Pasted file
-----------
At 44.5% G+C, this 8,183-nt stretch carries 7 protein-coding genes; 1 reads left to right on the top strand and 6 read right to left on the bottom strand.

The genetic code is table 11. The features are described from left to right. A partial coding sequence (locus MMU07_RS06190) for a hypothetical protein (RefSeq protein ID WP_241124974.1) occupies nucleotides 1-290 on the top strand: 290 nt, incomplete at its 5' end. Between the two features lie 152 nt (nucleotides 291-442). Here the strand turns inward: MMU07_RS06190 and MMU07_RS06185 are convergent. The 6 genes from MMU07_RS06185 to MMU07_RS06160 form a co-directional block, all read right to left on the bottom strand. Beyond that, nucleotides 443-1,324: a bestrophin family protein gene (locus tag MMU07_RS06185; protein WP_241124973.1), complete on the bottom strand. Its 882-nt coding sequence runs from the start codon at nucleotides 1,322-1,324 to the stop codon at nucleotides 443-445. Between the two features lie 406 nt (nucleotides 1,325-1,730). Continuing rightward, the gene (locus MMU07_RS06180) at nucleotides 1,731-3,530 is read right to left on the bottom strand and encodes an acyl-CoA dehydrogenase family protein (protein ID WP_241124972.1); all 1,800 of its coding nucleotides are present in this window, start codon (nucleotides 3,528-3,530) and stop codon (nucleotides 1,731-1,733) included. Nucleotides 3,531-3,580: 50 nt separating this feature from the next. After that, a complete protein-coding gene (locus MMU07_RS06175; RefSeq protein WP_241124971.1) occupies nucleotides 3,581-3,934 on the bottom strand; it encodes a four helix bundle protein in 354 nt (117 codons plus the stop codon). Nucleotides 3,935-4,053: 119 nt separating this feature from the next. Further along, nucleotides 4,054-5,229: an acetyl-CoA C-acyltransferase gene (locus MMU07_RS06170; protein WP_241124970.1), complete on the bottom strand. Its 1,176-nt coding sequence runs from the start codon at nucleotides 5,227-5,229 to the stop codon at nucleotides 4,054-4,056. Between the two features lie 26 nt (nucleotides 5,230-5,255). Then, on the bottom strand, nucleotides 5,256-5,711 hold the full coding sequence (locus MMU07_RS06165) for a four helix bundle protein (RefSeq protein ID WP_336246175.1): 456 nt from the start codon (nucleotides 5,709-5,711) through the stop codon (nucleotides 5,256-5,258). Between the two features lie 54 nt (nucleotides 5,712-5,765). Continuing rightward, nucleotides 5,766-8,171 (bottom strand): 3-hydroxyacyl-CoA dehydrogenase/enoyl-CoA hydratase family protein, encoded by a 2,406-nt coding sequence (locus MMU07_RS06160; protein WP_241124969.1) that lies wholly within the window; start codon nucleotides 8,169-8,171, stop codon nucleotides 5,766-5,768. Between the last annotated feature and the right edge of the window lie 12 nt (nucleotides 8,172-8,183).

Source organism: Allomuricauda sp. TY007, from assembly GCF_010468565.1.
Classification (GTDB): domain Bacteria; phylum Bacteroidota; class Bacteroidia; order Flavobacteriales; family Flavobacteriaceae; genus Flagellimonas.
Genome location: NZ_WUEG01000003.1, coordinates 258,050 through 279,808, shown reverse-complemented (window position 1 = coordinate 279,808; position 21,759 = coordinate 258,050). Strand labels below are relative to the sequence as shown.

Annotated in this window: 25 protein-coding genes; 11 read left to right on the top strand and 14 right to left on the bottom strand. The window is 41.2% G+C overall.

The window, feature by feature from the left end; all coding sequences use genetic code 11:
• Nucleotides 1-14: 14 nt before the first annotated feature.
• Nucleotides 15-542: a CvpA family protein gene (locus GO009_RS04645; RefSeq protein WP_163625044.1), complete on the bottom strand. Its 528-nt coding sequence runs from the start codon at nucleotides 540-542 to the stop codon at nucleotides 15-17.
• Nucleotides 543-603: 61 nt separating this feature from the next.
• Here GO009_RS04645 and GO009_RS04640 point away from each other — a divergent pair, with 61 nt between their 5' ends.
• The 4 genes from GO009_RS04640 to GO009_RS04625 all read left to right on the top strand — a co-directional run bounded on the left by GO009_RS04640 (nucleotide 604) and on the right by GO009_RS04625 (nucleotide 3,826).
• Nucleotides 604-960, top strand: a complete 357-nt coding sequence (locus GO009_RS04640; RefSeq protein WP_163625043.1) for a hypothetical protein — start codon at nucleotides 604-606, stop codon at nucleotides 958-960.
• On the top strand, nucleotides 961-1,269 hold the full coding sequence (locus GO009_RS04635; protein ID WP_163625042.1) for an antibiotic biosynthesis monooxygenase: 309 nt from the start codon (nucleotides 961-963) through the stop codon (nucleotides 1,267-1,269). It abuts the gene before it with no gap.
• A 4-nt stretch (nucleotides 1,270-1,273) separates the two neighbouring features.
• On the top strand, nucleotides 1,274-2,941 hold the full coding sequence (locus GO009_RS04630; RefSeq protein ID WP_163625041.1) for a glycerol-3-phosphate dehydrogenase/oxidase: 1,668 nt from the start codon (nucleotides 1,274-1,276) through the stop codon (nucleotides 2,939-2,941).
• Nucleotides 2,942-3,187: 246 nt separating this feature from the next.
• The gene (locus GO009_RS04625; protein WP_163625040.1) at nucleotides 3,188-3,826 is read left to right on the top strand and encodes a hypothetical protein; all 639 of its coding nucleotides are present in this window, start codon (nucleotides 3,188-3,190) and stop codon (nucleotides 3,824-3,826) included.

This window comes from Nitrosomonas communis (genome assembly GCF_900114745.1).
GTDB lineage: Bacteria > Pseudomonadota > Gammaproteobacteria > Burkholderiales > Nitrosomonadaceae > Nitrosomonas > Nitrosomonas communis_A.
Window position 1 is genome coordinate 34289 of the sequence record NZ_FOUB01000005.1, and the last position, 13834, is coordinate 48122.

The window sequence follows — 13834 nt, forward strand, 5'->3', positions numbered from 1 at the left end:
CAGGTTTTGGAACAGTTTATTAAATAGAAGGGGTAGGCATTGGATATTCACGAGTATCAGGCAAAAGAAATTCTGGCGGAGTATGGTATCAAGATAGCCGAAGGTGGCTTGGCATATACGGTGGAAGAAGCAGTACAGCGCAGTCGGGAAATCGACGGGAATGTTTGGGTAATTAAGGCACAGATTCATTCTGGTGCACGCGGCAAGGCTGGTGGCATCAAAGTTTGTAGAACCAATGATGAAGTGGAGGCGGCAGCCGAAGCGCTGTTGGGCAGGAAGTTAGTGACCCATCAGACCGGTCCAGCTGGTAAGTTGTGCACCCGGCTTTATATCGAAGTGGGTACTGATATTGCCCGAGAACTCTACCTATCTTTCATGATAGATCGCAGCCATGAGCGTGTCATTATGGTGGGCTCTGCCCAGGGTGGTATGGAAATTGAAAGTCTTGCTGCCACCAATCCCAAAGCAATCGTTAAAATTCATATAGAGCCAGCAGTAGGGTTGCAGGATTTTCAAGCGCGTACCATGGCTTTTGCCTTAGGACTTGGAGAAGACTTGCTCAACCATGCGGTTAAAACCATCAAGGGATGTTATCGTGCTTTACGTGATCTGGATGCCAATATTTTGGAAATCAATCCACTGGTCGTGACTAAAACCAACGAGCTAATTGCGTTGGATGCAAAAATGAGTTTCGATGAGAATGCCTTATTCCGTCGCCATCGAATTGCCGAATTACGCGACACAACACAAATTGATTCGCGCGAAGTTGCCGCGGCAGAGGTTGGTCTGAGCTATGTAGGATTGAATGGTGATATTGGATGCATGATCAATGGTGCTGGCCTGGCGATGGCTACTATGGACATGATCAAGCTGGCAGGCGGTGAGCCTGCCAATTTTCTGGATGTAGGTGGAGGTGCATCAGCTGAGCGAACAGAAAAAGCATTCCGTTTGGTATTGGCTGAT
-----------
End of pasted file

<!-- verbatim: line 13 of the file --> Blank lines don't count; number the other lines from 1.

• Nucleotides 604-960, top strand: a complete 357-nt coding sequence (locus GO009_RS04640; RefSeq protein WP_163625043.1) for a hypothetical protein — start codon at nucleotides 604-606, stop codon at nucleotides 958-960.